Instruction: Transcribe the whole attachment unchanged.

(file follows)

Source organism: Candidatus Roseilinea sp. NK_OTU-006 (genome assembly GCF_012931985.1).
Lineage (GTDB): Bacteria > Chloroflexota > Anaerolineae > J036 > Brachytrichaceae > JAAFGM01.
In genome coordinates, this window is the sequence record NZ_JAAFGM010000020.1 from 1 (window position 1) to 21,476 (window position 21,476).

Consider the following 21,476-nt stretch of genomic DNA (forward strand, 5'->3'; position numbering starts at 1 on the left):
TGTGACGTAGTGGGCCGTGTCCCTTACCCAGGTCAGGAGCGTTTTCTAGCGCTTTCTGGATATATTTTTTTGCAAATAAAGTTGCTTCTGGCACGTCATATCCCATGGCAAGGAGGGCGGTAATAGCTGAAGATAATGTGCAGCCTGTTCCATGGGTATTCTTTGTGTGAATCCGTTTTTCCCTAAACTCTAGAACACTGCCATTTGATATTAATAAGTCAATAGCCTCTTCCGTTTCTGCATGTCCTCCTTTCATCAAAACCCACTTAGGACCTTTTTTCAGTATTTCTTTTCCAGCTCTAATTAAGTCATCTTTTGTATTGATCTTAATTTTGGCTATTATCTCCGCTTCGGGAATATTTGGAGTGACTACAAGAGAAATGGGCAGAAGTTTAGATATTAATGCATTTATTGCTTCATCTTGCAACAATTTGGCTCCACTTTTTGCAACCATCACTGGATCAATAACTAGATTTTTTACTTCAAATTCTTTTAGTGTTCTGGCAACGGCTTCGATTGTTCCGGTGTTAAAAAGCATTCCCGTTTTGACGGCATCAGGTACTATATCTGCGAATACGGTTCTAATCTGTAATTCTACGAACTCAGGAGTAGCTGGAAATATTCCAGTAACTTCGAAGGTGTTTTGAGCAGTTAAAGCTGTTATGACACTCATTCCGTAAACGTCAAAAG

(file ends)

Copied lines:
Source organism: Candidatus Roseilinea sp. NK_OTU-006 (genome assembly GCF_012931985.1).
Lineage (GTDB): Bacteria > Chloroflexota > Anaerolineae > J036 > Brachytrichaceae > JAAFGM01.
In genome coordinates, this window is the sequence record NZ_JAAFGM010000020.1 from 1 (window position 1) to 21,476 (window position 21,476).

Consider the following 21,476-nt stretch of genomic DNA (forward strand, 5'->3'; position numbering starts at 1 on the left):
TGTGACGTAGTGGGCCGTGTCCCTTACCCAGGTCAGGAGCGTTTTCTAGCGCTTTCTGGATATATTTTTTTGCAAATAAAGTTGCTTCTGGCACGTCATATCCCATGGCAAGGAGGGCGGTAATAGCTGAAGATAATGTGCAGCCTGTTCCATGGGTATTCTTTGTGTGAATCCGTTTTTCCCTAAACTCTAGAACACTGCCATTTGATATTAATAAGTCAATAGCCTCTTCCGTTTCTGCATGTCCTCCTTTCATCAAAACCCACTTAGGACCTTTTTTCAGTATTTCTTTTCCAGCTCTAATTAAGTCATCTTTTGTATTGATCTTAATTTTGGCTATTATCTCCGCTTCGGGAATATTTGGAGTGACTACAAGAGAAATGGGCAGAAGTTTAGATATTAATGCATTTATTGCTTCATCTTGCAACAATTTGGCTCCACTTTTTGCAACCATCACTGGATCAATAACTAGATTTTTTACTTCAAATTCTTTTAGTGTTCTGGCAACGGCTTCGATTGTTCCGGTGTTAAAAAGCATTCCCGTTTTGACGGCATCAGGTACTATATCTGCGAATACGGTTCTAATCTGTAATTCTACGAACTCAGGAGTAGCTGGAAATATTCCAGTAACTTCGAAGGTGTTTTGAGCAGTTAAAGCTGTTATGACACTCATTCCGTAAACGTCAAAAG